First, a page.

The Ur-Quan Mastersby Howard Wen
When the original developers of Star Control 2 contacted the online Star Control fan community, they presented an enticing question: if they released the source to the 3DO version of Star Control 2 under GPL, would anybody be interested in porting it to modern-day computers?
Michael Martin, a 26-year-old Ph.D. student at Stanford University, answered the call. After removing proprietary 3DO-specific components from the code, the developers released the source for Star Control 2 to the public. Martin and other Star Control fans then organized themselves to port the game to run on modern systems and operating systems. They renamed the project The Ur-Quan Masters, because they do not actually have the rights to the name Star Control.
In November 2002, the fans-turned-developers released an alpha of their port. The current release is still in an alpha state, but it's playable from beginning to end. The only major missing features that correspond with the original 3DO version of Star Control 2 are a user-friendly, in-game configuration system, and content displays. The Ur-Quan Masters is a fully playable port of the 3DO version of Star Control 2 done by fans of the Star Control games. Figure 1 shows the Linux version of the port.
"While it's an alpha, it's more stable than many commercially released games," claims Serge van den Boom, a 26-year-old computer science student at Eindhoven University of Technology in the Netherlands. Among his contributions to Ur-Quan, he developed the Linux port of the game.
The most obvious question is: why port Star Control 2 at all? It ran on Windows 98 with some effort, but rarely if at all on newer versions of Windows without the use of an emulator such as DOSBox. As the project's goals page suggests, bringing the story and game humor to other platforms for the first time was a major reason for the work. As Figure 2 shows, even the original graphics still look nice, though UQM scales them to look prettier at higher resolutions.
Speaking of graphics, another project goal is to allow people to make their own modifications for the game. There are no plans currently to produce new graphics add-ons, but there are three or four new music packs. Of course, the game will still be playable and fun with the original media files.
"Star Control 2 is generally considered to have been one of the greatest sleeper hits of the early '90s," says Martin. "It also hasn't really been runnable on any system once Windows 98 became standard, and its 1993 console port was to a system, the 3DO, that sank without a trace. Those of us working on the project are all part of its fan base, so the project more or less justifies itself for us." Martin's primary work on Ur-Quan has involved updating the original code's 2D graphics rendering engine.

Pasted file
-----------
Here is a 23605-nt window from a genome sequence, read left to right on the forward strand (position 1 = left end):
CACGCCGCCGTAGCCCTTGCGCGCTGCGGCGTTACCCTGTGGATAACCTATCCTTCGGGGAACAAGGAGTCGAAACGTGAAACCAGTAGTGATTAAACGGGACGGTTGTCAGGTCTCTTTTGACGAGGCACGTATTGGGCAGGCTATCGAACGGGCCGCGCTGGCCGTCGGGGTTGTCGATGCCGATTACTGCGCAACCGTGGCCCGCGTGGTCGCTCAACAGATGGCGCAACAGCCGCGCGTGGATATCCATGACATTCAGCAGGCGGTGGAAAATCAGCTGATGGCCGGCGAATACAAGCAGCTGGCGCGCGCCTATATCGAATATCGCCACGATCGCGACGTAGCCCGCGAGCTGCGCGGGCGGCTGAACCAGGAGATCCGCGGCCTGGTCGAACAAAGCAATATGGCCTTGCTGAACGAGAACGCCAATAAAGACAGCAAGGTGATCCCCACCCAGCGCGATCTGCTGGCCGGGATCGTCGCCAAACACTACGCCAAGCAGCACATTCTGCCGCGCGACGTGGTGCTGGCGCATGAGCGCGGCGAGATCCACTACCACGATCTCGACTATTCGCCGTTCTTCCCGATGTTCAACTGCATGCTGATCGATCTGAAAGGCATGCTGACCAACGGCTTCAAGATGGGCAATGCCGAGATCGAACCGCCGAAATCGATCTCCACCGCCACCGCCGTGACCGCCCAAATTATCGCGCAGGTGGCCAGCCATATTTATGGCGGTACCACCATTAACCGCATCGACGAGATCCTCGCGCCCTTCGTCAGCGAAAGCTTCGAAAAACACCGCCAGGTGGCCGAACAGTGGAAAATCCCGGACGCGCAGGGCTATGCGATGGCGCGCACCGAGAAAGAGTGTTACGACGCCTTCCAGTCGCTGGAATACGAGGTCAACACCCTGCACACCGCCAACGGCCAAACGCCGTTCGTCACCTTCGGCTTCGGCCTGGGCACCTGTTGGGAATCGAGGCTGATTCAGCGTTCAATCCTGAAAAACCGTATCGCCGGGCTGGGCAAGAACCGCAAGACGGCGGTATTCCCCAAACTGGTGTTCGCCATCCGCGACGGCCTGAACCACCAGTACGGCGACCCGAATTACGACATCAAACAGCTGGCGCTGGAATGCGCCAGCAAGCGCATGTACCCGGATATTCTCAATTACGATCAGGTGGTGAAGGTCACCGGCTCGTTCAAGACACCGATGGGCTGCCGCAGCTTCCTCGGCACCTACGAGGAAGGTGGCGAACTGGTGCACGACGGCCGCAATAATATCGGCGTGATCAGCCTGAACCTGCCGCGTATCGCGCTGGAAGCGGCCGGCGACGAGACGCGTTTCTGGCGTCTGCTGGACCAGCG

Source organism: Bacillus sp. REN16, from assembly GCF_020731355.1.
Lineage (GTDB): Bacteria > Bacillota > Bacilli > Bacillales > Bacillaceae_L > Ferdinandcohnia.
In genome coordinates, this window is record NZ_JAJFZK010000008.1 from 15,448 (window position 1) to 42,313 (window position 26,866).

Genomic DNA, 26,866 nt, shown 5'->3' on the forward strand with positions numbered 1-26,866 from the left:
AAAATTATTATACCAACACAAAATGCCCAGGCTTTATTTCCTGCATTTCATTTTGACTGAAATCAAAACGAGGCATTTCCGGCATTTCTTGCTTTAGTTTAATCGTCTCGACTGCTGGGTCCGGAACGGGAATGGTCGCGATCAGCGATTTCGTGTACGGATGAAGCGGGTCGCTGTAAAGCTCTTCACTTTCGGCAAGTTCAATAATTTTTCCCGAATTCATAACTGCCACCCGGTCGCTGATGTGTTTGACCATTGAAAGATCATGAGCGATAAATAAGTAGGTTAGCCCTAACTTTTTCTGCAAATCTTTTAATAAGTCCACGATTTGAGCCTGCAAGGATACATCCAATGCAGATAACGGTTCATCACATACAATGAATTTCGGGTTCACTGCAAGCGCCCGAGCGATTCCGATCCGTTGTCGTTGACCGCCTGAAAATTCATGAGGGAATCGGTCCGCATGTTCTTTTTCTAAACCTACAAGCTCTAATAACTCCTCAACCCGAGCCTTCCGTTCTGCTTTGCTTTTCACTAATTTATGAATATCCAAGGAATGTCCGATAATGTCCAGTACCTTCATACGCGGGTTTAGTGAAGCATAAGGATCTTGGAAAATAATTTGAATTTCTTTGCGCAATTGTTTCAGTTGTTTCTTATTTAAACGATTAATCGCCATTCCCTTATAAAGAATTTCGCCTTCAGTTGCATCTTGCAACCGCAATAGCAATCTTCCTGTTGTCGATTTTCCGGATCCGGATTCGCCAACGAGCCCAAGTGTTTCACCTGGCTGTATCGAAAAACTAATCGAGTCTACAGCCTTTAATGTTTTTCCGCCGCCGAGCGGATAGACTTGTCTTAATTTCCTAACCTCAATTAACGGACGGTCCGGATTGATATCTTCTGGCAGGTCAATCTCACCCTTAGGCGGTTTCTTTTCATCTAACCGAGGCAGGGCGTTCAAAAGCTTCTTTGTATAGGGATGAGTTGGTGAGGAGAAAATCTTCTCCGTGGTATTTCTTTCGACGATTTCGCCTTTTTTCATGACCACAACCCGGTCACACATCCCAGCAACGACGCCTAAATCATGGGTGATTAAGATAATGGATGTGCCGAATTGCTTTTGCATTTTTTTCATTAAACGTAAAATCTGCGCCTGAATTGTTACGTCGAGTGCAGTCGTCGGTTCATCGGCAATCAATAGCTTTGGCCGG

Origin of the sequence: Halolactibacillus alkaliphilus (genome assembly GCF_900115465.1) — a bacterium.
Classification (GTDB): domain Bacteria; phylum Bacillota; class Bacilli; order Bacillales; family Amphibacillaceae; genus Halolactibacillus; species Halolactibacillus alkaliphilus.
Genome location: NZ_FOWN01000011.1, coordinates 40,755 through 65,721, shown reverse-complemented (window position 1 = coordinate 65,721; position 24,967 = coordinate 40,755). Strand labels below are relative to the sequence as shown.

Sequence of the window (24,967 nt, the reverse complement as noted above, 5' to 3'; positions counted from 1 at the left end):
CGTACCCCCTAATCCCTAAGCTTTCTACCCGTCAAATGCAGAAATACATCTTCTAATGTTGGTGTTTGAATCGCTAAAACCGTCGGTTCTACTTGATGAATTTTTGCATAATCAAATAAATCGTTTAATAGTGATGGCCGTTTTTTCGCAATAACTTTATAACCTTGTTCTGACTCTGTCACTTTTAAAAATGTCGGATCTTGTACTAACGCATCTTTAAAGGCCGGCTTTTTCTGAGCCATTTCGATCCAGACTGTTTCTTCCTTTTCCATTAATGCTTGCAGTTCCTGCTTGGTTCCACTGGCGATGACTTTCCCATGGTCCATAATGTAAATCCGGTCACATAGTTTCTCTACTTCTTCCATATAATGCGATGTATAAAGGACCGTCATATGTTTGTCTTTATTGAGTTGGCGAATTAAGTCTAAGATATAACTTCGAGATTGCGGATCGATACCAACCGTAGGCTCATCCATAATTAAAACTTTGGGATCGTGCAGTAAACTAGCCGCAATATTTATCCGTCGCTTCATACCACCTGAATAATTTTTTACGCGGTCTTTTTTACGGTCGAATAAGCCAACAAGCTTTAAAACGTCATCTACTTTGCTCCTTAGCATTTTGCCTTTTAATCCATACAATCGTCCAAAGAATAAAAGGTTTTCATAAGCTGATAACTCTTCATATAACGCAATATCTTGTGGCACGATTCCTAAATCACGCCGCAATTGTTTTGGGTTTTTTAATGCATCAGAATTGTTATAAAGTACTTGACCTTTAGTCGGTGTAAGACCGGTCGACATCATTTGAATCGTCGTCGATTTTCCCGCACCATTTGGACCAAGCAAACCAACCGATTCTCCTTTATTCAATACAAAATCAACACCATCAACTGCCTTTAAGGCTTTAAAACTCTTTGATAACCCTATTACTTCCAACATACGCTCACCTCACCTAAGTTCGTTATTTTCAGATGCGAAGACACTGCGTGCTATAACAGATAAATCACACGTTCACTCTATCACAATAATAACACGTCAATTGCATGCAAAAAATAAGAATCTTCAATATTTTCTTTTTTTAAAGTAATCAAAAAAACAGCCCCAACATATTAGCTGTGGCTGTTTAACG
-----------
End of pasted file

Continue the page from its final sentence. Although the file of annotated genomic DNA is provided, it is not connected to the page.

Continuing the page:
Additionally, the 3DO version of Star Control 2 contained a lot of extra content and some modifications that made for a smoother gameplay experience. To reiterate, it is the source code of this version that Martin, van den Boom, and their fellow fan developers have used to update for play on modern computers.
Martin and van den Boom spoke with us about the unique process they've been going through in their porting of GPL, formerly closed, code.
Howard Wen: What would you like people to pay notice to most about your Star Control 2 project?
Michael Martin: The game itself. It borrows a number of gameplay elements from earlier games. The Starflight series is the most obvious influence on the exploration segments, and the combat system was explicitly designed as a modernized version of SpaceWar. The synthesis [the Star Control games] created of them has not been credibly--or even feebly--imitated since.
Serge van den Boom: Everyone I know who played Star Control when it was originally released loved it. Anyone who is bored of modern games, which provide little more than fancy graphics, should try it. Those who originally played the game on the PC may want to try [our port] too, as it includes the speech and other enhancements of the 3DO [version].
Also, I'd like to direct your attention to a related project by a group called Precursors. They are remixing all the music of the Star Control game. It was started at the same time as the source was released. We've been in constant contact with them.
HW: For now, what are the technical limitations of your port?
MM: The core code is still convinced that it's running on a 320-by-240 screen. So drop-in replacement of higher-resolution graphics or the like isn't really feasible.
The code also does a lot of rather questionable pointer arithmetic, and as a result is not currently "64-bit clean." Issues have been seen to arise on architectures where structure alignment is a requirement as well.
SvdB: On the other hand, the game is already playable on [32 bit] big-endian systems, like Macs.
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